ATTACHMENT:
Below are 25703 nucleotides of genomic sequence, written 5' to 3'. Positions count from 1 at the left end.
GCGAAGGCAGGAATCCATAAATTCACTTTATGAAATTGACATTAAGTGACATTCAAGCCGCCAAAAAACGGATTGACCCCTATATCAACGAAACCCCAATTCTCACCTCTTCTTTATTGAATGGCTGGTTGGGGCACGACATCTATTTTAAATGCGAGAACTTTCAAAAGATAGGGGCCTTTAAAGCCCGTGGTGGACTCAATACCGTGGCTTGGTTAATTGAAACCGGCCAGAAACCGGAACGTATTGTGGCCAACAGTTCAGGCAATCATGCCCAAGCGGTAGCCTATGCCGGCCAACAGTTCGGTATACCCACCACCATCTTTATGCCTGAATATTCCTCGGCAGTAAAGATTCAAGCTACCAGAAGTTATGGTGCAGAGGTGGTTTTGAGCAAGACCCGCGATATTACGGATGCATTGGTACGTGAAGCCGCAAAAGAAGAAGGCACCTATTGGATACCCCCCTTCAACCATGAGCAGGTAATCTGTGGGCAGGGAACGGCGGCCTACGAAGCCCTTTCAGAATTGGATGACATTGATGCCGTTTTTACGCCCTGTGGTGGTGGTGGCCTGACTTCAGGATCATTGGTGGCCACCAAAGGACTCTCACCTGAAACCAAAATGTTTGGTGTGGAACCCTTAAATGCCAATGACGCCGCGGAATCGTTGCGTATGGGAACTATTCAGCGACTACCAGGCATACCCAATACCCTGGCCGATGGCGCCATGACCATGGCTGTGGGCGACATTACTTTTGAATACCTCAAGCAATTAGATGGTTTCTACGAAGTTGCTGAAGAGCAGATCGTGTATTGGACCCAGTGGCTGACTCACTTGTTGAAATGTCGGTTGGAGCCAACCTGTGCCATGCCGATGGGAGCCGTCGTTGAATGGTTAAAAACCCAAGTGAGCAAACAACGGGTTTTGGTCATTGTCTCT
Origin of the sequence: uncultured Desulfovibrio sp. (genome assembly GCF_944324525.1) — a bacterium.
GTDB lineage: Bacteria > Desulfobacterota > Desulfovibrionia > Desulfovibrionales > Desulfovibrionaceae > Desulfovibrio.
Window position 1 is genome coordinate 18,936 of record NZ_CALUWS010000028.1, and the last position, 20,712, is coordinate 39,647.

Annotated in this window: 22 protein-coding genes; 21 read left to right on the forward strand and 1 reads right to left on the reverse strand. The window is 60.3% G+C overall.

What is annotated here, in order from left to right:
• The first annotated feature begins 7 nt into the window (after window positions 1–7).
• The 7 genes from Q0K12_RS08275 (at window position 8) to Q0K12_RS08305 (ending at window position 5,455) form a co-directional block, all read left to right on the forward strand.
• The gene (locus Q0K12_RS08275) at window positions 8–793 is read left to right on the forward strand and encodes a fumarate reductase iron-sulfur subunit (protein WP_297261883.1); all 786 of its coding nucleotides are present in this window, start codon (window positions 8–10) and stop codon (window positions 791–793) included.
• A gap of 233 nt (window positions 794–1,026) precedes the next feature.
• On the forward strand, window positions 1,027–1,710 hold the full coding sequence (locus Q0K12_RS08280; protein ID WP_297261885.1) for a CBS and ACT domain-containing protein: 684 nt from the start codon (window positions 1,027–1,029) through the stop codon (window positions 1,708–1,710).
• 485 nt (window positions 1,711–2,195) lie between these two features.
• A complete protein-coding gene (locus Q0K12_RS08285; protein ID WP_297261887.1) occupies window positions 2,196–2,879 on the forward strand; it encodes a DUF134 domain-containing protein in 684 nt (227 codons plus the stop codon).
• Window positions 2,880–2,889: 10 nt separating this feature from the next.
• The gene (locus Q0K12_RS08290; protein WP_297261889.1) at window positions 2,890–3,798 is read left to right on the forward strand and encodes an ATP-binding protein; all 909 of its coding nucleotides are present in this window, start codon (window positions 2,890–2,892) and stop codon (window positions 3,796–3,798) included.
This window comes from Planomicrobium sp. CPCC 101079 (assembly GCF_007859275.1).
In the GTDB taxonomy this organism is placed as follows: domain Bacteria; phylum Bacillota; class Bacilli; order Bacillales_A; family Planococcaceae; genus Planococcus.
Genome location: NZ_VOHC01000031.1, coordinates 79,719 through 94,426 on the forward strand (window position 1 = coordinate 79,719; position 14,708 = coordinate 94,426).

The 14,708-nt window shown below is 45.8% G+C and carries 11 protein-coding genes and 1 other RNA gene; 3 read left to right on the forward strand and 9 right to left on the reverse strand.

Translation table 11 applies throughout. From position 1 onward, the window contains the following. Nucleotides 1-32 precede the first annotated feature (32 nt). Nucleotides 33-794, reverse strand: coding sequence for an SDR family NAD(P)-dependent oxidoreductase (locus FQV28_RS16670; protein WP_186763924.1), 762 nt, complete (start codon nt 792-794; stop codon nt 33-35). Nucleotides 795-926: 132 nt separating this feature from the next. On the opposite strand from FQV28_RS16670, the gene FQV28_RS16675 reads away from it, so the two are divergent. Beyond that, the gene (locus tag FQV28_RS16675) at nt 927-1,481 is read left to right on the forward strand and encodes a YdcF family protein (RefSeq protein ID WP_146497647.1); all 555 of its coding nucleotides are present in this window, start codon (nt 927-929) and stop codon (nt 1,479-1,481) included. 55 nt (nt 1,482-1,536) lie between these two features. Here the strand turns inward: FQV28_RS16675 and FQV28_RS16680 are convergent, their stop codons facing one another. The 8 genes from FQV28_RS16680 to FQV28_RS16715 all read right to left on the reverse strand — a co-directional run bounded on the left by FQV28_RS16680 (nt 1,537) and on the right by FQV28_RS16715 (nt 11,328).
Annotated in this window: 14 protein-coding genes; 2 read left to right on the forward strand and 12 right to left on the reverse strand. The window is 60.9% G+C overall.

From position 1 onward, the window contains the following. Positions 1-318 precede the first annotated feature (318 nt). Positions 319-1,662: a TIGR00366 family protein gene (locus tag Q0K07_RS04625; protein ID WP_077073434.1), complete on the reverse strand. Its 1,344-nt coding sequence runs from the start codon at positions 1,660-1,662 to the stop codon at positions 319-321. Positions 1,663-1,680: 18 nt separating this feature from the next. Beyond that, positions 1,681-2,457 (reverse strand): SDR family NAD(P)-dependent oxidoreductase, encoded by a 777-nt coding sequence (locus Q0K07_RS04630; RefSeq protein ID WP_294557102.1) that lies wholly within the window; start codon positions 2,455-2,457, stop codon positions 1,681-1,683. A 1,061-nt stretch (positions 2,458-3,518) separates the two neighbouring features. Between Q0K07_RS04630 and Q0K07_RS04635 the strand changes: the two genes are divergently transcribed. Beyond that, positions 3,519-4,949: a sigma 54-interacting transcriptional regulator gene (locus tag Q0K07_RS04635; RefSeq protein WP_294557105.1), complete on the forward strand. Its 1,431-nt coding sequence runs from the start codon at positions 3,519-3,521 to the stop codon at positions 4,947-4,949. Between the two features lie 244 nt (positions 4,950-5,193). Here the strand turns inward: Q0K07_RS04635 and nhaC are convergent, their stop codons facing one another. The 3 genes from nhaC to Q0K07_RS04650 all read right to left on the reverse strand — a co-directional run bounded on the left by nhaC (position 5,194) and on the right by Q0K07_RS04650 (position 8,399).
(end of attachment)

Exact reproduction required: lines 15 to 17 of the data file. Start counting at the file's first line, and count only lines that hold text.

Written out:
• Window positions 2,880–2,889: 10 nt separating this feature from the next.
• The gene (locus Q0K12_RS08290; protein WP_297261889.1) at window positions 2,890–3,798 is read left to right on the forward strand and encodes an ATP-binding protein; all 909 of its coding nucleotides are present in this window, start codon (window positions 2,890–2,892) and stop codon (window positions 3,796–3,798) included.
This window comes from Planomicrobium sp. CPCC 101079 (assembly GCF_007859275.1).